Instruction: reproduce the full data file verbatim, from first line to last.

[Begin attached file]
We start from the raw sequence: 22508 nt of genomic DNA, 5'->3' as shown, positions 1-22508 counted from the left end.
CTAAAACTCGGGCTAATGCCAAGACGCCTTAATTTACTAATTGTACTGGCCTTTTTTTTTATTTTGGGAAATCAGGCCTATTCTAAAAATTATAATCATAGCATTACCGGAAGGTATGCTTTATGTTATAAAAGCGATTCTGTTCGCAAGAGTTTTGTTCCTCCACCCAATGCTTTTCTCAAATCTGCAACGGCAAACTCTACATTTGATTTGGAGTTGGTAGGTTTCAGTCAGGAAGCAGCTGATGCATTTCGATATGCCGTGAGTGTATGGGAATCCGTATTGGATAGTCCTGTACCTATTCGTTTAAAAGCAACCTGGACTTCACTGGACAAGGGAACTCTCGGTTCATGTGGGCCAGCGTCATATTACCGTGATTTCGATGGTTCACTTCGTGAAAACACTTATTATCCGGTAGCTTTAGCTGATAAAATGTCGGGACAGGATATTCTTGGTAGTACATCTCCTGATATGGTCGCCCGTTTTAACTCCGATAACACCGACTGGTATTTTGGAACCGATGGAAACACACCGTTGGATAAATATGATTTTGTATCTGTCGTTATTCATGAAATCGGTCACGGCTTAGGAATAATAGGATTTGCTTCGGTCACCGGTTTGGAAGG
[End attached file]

We start from the raw sequence: 22508 nt of genomic DNA, 5'->3' as shown, positions 1-22508 counted from the left end.
CTAAAACTCGGGCTAATGCCAAGACGCCTTAATTTACTAATTGTACTGGCCTTTTTTTTTATTTTGGGAAATCAGGCCTATTCTAAAAATTATAATCATAGCATTACCGGAAGGTATGCTTTATGTTATAAAAGCGATTCTGTTCGCAAGAGTTTTGTTCCTCCACCCAATGCTTTTCTCAAATCTGCAACGGCAAACTCTACATTTGATTTGGAGTTGGTAGGTTTCAGTCAGGAAGCAGCTGATGCATTTCGATATGCCGTGAGTGTATGGGAATCCGTATTGGATAGTCCTGTACCTATTCGTTTAAAAGCAACCTGGACTTCACTGGACAAGGGAACTCTCGGTTCATGTGGGCCAGCGTCATATTACCGTGATTTCGATGGTTCACTTCGTGAAAACACTTATTATCCGGTAGCTTTAGCTGATAAAATGTCGGGACAGGATATTCTTGGTAGTACATCTCCTGATATGGTCGCCCGTTTTAACTCCGATAACACCGACTGGTATTTTGGAACCGATGGAAACACACCGTTGGATAAATATGATTTTGTATCTGTCGTTATTCATGAAATCGGTCACGGCTTAGGAATAATAGGATTTGCTTCGGTCACCGGTTTGGAAGG